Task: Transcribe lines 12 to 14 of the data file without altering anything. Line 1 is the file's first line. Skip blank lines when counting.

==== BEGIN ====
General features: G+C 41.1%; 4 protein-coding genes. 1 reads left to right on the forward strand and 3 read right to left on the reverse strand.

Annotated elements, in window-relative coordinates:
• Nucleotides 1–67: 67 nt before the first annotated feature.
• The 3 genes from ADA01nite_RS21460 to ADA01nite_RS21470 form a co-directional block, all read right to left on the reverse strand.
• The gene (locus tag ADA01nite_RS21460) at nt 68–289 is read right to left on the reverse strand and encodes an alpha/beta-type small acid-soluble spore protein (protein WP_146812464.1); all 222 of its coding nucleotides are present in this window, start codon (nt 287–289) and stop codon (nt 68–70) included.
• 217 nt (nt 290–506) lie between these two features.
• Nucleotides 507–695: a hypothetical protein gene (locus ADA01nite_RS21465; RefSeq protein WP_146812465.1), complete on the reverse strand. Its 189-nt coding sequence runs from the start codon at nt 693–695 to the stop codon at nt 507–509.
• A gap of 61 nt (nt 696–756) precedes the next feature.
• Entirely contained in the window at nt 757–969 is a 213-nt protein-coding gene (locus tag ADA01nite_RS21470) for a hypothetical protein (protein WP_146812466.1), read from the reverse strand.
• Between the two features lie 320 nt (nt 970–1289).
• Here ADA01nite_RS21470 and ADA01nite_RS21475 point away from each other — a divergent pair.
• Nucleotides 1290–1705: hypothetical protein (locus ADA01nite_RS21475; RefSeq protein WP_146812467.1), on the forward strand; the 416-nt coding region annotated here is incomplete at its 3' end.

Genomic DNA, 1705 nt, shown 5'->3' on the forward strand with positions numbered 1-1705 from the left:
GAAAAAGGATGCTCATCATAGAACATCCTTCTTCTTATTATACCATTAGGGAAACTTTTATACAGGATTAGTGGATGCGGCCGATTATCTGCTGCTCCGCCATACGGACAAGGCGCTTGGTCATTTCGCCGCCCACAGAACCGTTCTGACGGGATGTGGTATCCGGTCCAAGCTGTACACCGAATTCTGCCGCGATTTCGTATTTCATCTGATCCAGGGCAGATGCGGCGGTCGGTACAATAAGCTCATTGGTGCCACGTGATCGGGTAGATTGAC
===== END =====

• Nucleotides 1290–1705: hypothetical protein (locus ADA01nite_RS21475; RefSeq protein WP_146812467.1), on the forward strand; the 416-nt coding region annotated here is incomplete at its 3' end.

Genomic DNA, 1705 nt, shown 5'->3' on the forward strand with positions numbered 1-1705 from the left:
GAAAAAGGATGCTCATCATAGAACATCCTTCTTCTTATTATACCATTAGGGAAACTTTTATACAGGATTAGTGGATGCGGCCGATTATCTGCTGCTCCGCCATACGGACAAGGCGCTTGGTCATTTCGCCGCCCACAGAACCGTTCTGACGGGATGTGGTATCCGGTCCAAGCTGTACACCGAATTCTGCCGCGATTTCGTATTTCATCTGATCCAGGGCAGATGCGGCGGTCGGTACAATAAGCTCATTGGTGCCACGTGATCGGGTAGATTGAC